I can only guess that ERB feared his readers were tiring of John Carter and Tarzan, and figured fresh blood would bring new life. Well, it wasn’t a bad idea, but it was wrong, at least in the case of Tarzan. He went on put the ape man through his paces in more than three dozen stories and novels over the next thirty-odd years.

The Son of Tarzan began as a pulp serial in 1915 and was published in hardcover two years later. As a novel, it's an odd duck, for reasons I’ll explain. This one begins ten years after the end of Beasts, and finds Lord Greystoke, now a perfectly respectable Englishman, living the high-life in London with his Lady Jane and son Jack. At Jane’s insistence, the boy knows absolutely nothing of his father’s colorful past, and she wants to keep it that way.

Alas, that’s not to be, because Akut, the bull-ape Tarzan befriended in Beasts, has recently become a hit on the London stage, and young Jack, oddly fascinated with all things African, sneaks off to see him. When Tarzan goes to haul him home, Akut and the ape-man have a rather public reunion, and the beans are spilled.

As a result, Jack sneaks off with Akut and winds up stranded in the jungle, where he spends the next who-knows-how-many years growing into the spitting image of his old man. I enjoyed his adventures roaming the wilds with Akut and seeing him change from a civilized kid to a wild beast.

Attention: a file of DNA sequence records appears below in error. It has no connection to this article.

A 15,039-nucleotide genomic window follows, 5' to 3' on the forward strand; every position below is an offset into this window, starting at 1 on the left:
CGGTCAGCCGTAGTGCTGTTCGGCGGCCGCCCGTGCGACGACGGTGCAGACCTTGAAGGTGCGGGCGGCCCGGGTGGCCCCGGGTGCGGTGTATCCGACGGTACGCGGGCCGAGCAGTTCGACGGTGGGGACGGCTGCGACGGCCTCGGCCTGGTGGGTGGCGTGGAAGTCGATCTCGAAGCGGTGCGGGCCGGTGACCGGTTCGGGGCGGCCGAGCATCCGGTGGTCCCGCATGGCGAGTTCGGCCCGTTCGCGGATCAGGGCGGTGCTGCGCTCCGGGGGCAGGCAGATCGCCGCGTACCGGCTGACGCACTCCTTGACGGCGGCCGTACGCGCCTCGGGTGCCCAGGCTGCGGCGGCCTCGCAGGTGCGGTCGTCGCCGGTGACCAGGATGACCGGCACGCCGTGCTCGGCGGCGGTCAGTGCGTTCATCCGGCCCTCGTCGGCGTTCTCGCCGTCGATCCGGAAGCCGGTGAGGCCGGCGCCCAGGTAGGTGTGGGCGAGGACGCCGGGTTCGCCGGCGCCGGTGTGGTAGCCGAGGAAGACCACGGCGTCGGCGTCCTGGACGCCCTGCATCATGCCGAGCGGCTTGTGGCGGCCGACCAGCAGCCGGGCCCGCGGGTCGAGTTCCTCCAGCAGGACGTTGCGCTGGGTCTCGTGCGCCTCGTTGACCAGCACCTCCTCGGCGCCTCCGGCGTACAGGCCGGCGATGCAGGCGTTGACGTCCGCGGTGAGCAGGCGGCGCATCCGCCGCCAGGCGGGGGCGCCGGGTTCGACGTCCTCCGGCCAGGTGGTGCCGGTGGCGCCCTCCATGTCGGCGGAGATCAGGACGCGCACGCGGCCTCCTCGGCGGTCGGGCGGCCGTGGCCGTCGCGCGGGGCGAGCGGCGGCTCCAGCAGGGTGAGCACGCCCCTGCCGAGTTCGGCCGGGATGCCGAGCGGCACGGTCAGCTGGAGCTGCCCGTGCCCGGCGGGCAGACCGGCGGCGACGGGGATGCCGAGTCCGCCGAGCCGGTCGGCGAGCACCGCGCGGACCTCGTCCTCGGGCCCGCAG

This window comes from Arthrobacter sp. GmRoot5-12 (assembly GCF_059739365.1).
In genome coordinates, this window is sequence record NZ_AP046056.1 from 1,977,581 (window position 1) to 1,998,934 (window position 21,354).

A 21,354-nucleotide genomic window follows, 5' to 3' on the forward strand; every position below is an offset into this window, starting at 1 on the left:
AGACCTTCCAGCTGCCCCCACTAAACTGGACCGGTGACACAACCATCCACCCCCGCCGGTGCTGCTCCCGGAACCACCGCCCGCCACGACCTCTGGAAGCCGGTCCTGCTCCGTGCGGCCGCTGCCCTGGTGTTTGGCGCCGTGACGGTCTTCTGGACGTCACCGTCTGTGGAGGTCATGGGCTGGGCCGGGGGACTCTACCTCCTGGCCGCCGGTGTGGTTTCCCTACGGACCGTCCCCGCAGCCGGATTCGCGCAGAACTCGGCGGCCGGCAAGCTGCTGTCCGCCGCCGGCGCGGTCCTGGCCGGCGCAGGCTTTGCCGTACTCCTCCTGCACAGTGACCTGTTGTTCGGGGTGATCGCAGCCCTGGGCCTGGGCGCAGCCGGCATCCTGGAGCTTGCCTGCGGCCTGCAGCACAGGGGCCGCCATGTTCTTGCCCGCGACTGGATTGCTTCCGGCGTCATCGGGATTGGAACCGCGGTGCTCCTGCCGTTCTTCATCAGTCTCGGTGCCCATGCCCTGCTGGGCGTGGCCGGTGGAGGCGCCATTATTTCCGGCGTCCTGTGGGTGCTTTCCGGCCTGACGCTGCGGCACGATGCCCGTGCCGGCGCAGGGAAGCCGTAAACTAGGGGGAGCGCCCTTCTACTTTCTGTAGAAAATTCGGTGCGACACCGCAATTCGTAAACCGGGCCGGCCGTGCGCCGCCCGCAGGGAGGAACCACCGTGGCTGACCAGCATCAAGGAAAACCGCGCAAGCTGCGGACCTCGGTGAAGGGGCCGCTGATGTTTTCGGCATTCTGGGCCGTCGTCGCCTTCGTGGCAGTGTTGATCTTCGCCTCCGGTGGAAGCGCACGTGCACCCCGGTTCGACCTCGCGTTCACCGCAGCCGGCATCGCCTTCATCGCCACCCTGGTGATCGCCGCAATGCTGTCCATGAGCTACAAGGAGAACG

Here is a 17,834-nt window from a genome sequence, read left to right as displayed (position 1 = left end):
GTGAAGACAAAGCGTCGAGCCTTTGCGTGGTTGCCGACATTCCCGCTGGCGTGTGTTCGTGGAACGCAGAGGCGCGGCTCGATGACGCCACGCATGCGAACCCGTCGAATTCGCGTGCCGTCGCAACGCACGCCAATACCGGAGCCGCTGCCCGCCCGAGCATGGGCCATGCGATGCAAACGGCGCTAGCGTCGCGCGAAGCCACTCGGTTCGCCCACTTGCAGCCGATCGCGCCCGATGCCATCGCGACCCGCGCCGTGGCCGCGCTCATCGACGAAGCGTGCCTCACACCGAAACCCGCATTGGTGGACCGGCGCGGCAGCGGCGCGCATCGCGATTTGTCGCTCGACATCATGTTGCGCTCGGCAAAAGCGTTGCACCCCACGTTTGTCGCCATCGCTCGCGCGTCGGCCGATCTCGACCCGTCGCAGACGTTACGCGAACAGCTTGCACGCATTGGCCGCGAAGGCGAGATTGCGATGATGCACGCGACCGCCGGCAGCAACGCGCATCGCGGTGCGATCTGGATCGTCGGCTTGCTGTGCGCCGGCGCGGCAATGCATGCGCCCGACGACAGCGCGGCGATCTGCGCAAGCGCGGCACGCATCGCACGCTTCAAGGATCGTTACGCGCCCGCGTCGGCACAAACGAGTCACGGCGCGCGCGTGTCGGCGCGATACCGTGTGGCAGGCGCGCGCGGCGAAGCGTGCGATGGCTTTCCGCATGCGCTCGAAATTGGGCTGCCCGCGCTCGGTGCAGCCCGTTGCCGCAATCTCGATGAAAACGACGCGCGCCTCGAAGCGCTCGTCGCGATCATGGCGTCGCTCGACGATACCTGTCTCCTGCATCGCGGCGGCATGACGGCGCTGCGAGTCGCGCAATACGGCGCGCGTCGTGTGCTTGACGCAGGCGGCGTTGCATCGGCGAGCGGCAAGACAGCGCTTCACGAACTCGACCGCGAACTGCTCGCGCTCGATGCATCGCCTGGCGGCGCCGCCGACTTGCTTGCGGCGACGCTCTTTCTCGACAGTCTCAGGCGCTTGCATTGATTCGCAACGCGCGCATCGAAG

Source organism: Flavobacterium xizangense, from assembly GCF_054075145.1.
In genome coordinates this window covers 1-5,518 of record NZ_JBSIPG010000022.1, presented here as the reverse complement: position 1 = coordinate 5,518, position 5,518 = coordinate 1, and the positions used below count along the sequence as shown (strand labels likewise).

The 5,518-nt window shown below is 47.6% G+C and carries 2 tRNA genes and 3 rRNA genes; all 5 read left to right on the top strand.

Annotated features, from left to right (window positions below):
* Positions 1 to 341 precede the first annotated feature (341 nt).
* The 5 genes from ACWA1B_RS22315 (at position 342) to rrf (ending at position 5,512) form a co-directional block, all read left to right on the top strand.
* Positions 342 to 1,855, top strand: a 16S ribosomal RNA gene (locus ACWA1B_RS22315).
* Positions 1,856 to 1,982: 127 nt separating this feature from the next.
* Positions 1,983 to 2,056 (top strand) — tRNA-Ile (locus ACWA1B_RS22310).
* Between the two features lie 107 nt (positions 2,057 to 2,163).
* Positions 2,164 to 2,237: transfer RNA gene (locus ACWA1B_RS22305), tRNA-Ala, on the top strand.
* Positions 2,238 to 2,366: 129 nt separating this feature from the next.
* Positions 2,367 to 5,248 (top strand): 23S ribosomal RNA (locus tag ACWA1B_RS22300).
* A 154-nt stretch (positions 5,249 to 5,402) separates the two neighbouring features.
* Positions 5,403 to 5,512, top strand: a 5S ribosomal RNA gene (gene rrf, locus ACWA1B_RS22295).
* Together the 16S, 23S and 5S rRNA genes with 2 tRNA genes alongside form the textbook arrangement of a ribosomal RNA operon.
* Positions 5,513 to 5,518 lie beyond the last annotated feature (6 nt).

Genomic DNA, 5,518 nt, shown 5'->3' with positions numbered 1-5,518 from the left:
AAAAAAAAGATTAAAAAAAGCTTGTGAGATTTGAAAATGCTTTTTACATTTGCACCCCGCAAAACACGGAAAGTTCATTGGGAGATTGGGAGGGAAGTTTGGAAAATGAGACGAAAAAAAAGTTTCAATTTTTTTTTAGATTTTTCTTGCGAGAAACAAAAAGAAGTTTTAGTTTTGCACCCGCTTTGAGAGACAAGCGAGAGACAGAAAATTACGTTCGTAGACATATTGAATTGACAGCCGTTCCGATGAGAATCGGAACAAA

Somewhere in the middle, though, the story shifts focus, and the rest of the book is more about a girl called Meriem. She's the daughter of a French nobleman who’s kidnapped and abused by an evil Sheik until Jack, now known by his ape name of Korak the Killer, takes her under his wing. We then meet whole lot of people, good and bad, who are hunting or chasing or trying to hold onto Meriem for their own purposes, good and bad.

Once the Meriem plot takes over, she’s menaced with a fate worse than death no fewer than three times, and plain old grisly and violent death several times more. Most of the characters are carrying huge misapprehensions on their shoulders, some are thick as bricks, and some are smart except where a coming plot twist requires them to be monumentally stupid. (If, like me, you watched all ten seasons of Smallville, you know exactly what I’m talking about.) Point of view bounces dizzily between a dozen or more characters, including an ape, a lion and an elephant.